Use this as a craft you can hang in your window. There is an option at the bottom for younger kids, instead of melting crayons.
- waxed paper,
- wax crayons (Crayola don't work as well as the cheap kind for this project, though they do still work)
- manual pencil sharpener (with a fairly large hole),
- iron, ironing board and scrap paper (white computer paper or brown paper bag),
- construction paper,
- glue stick or white glue
- ADULT: Plug in the iron and cover the ironing board with scrap paper. Set the iron to medium (no steam).
- tear a piece of waxed paper that's square (or a bit longer than it is wide) and fold it in half. Then unfold.
- Optional: Print the template at the bottom of this page and slide it under the waxed paper as a rough guide for filling the apple shape.
This is a photo of us doing a heart,
but the process is the same
- When you have a few nice piles of yellow, green or red shavings refold the waxed paper. (or whatever color your child wants to use for their apple).
- Fold about 1/2 inch around all the edges so none of the wax leaks out when you iron.
- Place the waxed paper containing the shavings down on the ironing board and cover with more scrap paper.
- Iron for about 10 seconds. Peek and iron a bit more if necessary. All the wax should melt. The longer you iron, the more your colors will mix.
- You'll find that nothing happens, nothing happens, nothing happens and then BAM it's totally melted, so just keep waiting 10 seconds and peeking so you don't burn anything
- Let sit about 30 seconds to cool.
- Stack two pieces of construction paper. Fold in half.
- don't crease very much (the less you crease it the better, but young children may need it creased quite well)
- Cut out a half apple shape. You can do this freehand, use the template as a guide or draw it on for small children to cut out. The shape can be as simple as a circle with a small stem on top or you can try to make it look a bit more 'apple-y' by making the top of the circle a bit wider.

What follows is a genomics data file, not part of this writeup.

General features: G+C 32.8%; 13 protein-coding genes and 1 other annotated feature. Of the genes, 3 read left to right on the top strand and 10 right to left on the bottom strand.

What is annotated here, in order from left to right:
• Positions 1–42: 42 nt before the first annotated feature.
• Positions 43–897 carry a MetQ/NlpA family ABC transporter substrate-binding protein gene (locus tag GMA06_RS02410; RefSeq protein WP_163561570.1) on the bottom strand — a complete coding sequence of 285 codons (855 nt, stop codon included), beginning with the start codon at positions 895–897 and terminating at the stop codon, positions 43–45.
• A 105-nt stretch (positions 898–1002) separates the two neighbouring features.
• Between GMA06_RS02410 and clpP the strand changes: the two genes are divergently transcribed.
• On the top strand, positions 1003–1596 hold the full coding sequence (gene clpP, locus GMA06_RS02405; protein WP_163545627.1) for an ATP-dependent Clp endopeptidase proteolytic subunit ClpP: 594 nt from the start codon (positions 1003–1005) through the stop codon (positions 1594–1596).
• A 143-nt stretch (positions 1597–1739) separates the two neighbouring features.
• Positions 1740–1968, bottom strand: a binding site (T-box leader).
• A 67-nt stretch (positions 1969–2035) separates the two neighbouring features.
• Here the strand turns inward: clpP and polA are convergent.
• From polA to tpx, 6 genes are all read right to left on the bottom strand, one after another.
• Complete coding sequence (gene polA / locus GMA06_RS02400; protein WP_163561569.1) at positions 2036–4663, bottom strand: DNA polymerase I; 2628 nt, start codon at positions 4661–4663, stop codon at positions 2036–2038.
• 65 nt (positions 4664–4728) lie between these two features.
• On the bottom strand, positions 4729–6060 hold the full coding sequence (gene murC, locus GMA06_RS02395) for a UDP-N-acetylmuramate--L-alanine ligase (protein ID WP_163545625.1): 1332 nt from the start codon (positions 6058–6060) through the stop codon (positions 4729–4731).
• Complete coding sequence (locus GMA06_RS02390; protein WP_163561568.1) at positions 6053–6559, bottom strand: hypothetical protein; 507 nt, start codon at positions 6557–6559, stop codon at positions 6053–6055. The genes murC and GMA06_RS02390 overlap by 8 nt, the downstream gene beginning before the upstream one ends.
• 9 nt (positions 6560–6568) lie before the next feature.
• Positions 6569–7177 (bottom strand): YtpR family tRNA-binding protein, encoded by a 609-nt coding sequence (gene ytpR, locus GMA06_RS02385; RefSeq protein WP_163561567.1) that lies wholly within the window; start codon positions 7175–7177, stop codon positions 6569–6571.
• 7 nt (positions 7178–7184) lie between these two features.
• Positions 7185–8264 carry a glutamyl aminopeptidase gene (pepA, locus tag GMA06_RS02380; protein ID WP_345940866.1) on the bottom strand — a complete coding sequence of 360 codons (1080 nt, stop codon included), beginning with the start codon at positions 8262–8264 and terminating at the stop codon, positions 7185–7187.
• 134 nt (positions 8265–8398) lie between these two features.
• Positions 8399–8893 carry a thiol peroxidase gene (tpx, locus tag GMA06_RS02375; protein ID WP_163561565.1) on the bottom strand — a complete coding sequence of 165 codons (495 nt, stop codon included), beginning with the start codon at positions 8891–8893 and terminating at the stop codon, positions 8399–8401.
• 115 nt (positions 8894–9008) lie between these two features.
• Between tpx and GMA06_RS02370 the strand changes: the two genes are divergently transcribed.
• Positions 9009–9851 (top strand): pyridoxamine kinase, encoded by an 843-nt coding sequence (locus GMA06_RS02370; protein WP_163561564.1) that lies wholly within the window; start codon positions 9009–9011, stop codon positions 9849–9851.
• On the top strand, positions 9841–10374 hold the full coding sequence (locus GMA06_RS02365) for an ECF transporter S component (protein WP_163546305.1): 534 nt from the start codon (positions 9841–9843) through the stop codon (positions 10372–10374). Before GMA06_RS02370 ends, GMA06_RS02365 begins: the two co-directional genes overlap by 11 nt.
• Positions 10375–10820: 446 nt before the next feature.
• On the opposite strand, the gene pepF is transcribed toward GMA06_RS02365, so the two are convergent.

- You can also add a leaf by unfolding your apple and cutting a leaf on one side of the stem.
- Unfold the construction paper and you'll have two pieces of paper with matching apples in the middle of them.
- Put glue around one of the pieces of construction paper. Put your waxed paper ("stained glass") onto the middle of the page.
- Put glue on the second piece of construction paper and lay it over top of the first so the 'stained glass' is sandwiched between the construction paper and the circle shapes are lined up.
Optional - Alternate Method 1:
Thanks Geri for sending this in!
"Have the kids color a picture with crayons. They can color dark or light - it doesn't matter but the darker sometimes looks better. They really do look like stained glass pictures, especially if the picture had heavy black lines."
- Use crayons, NOT markers or colored pencils.
- Have a few bowls with a VERY small amount of cooking oil and a couple of cotton balls in them.
- Have the kids flip the pages over and slowly and thoroughly rub the cotton balls on the paper. (You'll see the paper turn transparent and the colors come through).
- Put them aside to dry (usually doesn't take long)!
- Cut them out and either hang them as is with a hole punched in them or frame them with construction paper.
Optional - Alternate Method 2:
Thanks Terri for sending this in!
"I have done for this to make it more suitable for younger kids. Instead of using wax paper and melting crayons..."
- Use clear contact paper and tissue paper pieces. You can use purchased contact paper or you can 'make your own' by spreading a thin layer of glue onto waxed paper.
- Put Contact Paper piece sticky side up on the table (may need to tape it down).
- Let kids stick tissue paper pieces to the sticky paper
- Cover with another piece of Contact Paper sandwiching the tissue in between.
- Frame with dark construction paper as directed for the
melted crayon version.
- Close the template window after printing to return to this screen.
- Set page margins to zero if you have trouble fitting the template on one page (FILE, PAGE SETUP or FILE, PRINTER SETUP in most browsers).